Kathy Sierra posted an interesting inquiry The Book I Wish People Would Read... . Because, as she points out, October is National Book Month, and because I enjoyed a voracious appetite for reading since a very young age, I would like to pose the question to the readers of this blog.
What have you learned from books that you'd like to share with others? Some parameters:
- Choose one fiction and one non-fiction book. I find that what we read for sheer fun is usually as interesting it not more interesting than what we deem 'required reading'.
- Explain what you have learned from that book. This is the why others should read it part.
- You may also list one runner up per category, if you're so inclined.
- No judgements on others' picks, please. If you're so inclined, just vote on a 1-10 scale, with 10 being 'off the charts'.
The Stranger House by Reginald Hill
This is the story of two strangers, twenty-something Aussie math whiz Samantha Flood and sober Spaniard Miguel (Mig) Madero whose paths cross in the tiny English village of Illthwaite, home to the Stranger House, an inn that has hosted weary travelers for more than 500 years. Samantha and Mig, are drawn to one another as each discovers secrets simmering beneath the surface of Illthwaite's deceptively serene facade. The difference between these unlikely journey mates become what makes them so strong as team mates once they zero in a common purpose. The writing prose is a delight too.
The Long Tail: Why the Future of Business is Selling Less of More by Chris Anderson
The Long Tail is colloquial terminology for statistical distributions known as Pareto tails. Whether you buy the argument that Chris Anderson makes, the book is an absolute eye-opener and puts a language and theory to the phenomena of seemingly infinite choice Web sites and online retailers such as Amazon, eBay, Rhapsody, Netflix and others seem to offer. The "countless niches", Anderson writes, are market opportunities for those who cast a wide net and de-emphasize the search for blockbusters. It's a provocative analysis of the three forces of: (1) democratization of the tool of production; (2) minimization of the costs of distribution, which in turn minimize the costs of consumption; (3) the connection of consumers to one another to minimize the noise down the tail -- this is what he calls filters and peer reviews.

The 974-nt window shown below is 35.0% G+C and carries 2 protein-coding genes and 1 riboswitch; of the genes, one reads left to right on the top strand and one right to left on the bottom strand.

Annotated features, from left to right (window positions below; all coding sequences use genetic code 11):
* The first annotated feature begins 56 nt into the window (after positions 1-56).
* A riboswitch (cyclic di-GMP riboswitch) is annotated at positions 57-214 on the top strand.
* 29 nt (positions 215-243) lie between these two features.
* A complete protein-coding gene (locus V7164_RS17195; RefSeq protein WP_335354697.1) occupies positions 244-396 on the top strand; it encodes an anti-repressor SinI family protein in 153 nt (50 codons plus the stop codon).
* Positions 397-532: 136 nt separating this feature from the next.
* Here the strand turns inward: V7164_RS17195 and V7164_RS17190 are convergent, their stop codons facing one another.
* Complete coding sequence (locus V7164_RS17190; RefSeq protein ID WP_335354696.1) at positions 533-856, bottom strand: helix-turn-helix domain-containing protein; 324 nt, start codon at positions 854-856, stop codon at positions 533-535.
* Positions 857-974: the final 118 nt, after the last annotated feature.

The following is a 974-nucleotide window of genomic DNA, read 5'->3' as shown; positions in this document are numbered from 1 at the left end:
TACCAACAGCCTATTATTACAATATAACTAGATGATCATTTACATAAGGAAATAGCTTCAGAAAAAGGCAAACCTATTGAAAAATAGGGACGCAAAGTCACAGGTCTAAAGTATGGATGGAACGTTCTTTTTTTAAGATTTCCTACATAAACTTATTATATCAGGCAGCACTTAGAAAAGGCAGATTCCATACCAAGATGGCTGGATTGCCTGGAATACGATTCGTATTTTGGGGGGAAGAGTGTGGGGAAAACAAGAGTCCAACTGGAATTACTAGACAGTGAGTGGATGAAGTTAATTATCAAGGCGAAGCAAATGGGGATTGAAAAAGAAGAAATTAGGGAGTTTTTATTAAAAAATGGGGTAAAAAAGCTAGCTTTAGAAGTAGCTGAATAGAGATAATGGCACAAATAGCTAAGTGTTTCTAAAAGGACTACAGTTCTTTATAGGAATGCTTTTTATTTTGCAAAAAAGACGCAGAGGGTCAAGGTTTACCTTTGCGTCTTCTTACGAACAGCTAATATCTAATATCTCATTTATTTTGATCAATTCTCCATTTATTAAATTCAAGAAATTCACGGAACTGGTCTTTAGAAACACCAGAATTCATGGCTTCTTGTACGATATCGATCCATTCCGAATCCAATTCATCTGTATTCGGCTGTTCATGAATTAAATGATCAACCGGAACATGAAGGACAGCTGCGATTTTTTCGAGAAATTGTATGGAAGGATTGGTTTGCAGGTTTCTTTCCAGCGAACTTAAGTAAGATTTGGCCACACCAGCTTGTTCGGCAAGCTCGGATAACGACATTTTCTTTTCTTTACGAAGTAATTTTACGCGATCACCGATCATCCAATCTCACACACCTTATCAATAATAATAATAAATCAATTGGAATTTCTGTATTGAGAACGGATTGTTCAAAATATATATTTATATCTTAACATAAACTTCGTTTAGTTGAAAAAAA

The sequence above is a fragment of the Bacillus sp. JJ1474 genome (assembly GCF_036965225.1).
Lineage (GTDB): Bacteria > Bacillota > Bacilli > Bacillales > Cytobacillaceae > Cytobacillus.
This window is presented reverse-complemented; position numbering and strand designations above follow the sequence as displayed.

This book single-handedly opened up a whole new conversation for me around the next step in my career. Suddenly, it was easy for me to adopt a blog as the perfect medium to bridge into what's next: Typepad (the tool producer) made the cost of entry very approachable; the Internet, with its immediate digital content distribution, made it easy for anyone to access my ideas through FeedBurner and Technorati, etc.; the net created by topic and the power of word-of-mouth in the communities who are open to the topics I tackle function as a filter making it easy for like-minded people to find it.